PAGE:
Organizers of the festival, led by this year’s hermano mayor Jim Valerio, told The STAR that only 200 to 250 people would be allowed to board the pagoda.

Passengers were obliged to wear life vests and stringent rules were being imposed to prevent the occurrence of a similar accident that happened more than two decades ago.

READ MORE...

On July 1993, the 20-foot tall pagoda that served as centerpiece of the festivities collapsed and sank, resulting in the drowning of nearly 300 people. About 800 devotees were believed to have boarded the pagoda.

The Provincial Disaster Risk Reduction and Management Office, led by Liz Mungcal, also deployed several rescue teams, rubber boats, ambulances and paramedics to ensure the safety of spectators and devotees during the festival.

The Bulacan police force also deployed its personnel to secure the route of the procession.

The annual celebration is held every first Sunday of July in honor of the Holy Cross of Wawa, or the Mahal ng Poon ng Krus sa Wawa.


PHILSTAR

UN: Philippine efforts to uphold women’s rights not enough By Rainier Allan Ronda (The Philippine Star) | Updated June 29, 2015 - 12:00am 0 0 googleplus0 0


Officials of the New York-based Center for Reproductive Rights (CRR) are in Manila to present recently released findings and recommendations of the UN Committee on the Elimination of Discrimination Against Women (CEDAW) that the Philippine government has not taken sufficient action to prevent the violation of women’s reproductive rights. UN Photo/Ryan Brown

MANILA, Philippines - The Philippines still falls short in preventing the violation of women’s reproductive rights despite its passage of a Responsible Parenthood and Reproductive Health Law in 2012, a report of a United Nations committee revealed.

Officials of the New York-based Center for Reproductive Rights (CRR) are in Manila to present recently released findings and recommendations of the UN Committee on the Elimination of Discrimination Against Women (CEDAW) that the Philippine government has not taken sufficient action to prevent the violation of women’s reproductive rights.

Lawyers who have been working with women’s groups in the Philippines are still calling on the national government to step up its efforts in ensuring that women have access to sexual and reproductive health services and information.

The Aquino administration had successfully lobbied Congress to pass the RH Law despite strong opposition from the Catholic Church. It took 15 years of several administrations to pass a reproductive health law to address the growing population.

Despite the enactment of the RH Law, Filipino women were found to continue going through unplanned pregnancies and suffer from unsafe abortion and unnecessary and preventable maternal deaths.

READ MORE...

Particularly vulnerable are economically disadvantaged women, adolescent girls and women in abusive relationships.

“While the passage of the RH Law has been a historic step forward for women in the Philippines, there needs to be further action taken to ensure women’s sexual and reproductive rights as guaranteed in the law,” says Payal Shah, senior legal adviser at CRR who has been working with advocacy groups in Asian countries, including the Philippines.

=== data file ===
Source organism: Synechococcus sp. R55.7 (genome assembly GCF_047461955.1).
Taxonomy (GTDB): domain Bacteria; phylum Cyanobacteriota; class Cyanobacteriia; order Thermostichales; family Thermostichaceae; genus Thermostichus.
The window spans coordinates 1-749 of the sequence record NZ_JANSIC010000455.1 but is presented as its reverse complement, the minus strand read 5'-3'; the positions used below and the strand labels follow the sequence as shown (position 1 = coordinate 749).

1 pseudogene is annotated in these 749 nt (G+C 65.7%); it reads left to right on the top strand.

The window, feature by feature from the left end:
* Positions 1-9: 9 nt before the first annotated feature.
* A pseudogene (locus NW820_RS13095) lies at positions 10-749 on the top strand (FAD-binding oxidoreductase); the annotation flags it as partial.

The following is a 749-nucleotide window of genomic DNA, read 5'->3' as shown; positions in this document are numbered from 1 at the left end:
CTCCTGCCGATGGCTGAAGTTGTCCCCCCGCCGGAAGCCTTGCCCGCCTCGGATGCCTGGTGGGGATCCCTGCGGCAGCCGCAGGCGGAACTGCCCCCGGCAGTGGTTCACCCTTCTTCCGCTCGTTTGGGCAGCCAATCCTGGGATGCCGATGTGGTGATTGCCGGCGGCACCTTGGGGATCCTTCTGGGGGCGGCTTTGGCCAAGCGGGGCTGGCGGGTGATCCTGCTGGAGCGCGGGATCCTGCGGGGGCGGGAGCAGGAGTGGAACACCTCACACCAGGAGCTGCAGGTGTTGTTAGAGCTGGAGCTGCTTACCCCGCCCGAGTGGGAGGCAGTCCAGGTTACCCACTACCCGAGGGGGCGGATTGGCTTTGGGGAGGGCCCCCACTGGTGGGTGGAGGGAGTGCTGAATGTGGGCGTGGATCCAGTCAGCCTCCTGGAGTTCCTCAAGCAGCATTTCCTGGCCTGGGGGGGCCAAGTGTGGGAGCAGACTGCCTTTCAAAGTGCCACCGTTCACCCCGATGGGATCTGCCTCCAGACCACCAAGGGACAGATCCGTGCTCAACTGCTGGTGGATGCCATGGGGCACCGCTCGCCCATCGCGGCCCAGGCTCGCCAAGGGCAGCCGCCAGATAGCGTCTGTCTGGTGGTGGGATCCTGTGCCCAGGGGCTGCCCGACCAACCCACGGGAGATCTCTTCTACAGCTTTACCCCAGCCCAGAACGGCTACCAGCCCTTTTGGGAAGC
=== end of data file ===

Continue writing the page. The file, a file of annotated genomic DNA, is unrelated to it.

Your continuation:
“The CEDAW has called on the government to act immediately to enforce laws and policies that guarantee women’s access to reproductive health services, revoke local executive orders in the City of Manila that acted to ban contraceptives, and establish effective monitoring mechanisms to investigate and respond to complaints of violations of women’s reproductive rights at the local and national level,” Shah said.

The RH Law guarantees women access to contraceptives and quality, humane post-abortion care.

However, the UN committee found that in practice, women are actually still being denied access to the full range of reproductive health services and information. They are also subjected to abuse, threats, discrimination, stigma, or delays in or denial of care when seeking life-saving treatment for abortion-related complications.

Recognizing these violations of reproductive rights, the CEDAW called on the Philippine government to ensure full implementation of the RH Law to guarantee women’s access to effective methods of family planning.

It was also recommended that the government should provide women access to quality post-abortion care in all public health facilities by reintroducing misoprostol and establishing complaint mechanisms for women seeking post-abortion care who faced abuse.

Aside from pointing out the non-implementation of some provisions, the UN also made recommendations to government to do more to protect women’s reproductive rights.

The CEDAW found the Philippine government accountable for women’s rights abuses resulting from other restrictive laws and policies. These include the criminal ban on abortion without any clear exceptions, and the delisting of emergency contraception.

“This inquiry is the first of its kind conducted by the CEDAW on reproductive health and in Asia. By conducting this inquiry, the Committee has recognized the grave nature of the harm suffered by women in the Philippines as a result of the ongoing failure to revoke the Manila executive orders, which are among the most restrictive policies on contraceptives globally,” Shah said.

Women’s legal groups are scheduled to meet officials of the Department of Health, Department of Justice, Department of Foreign Affairs, Philippine Commission on Women, Commission on Human Rights, Commission on Population, and the National Anti-Poverty Commission.

They will share how the CEDAW’s recommendations provide a historic opportunity for civil society and the Philippine government to come together to promote women’s rights to equality and nondiscrimination, dignity, and health guaranteed under the Constitution, national laws and policies, as well as major international human rights treaties ratified by the Philippine government.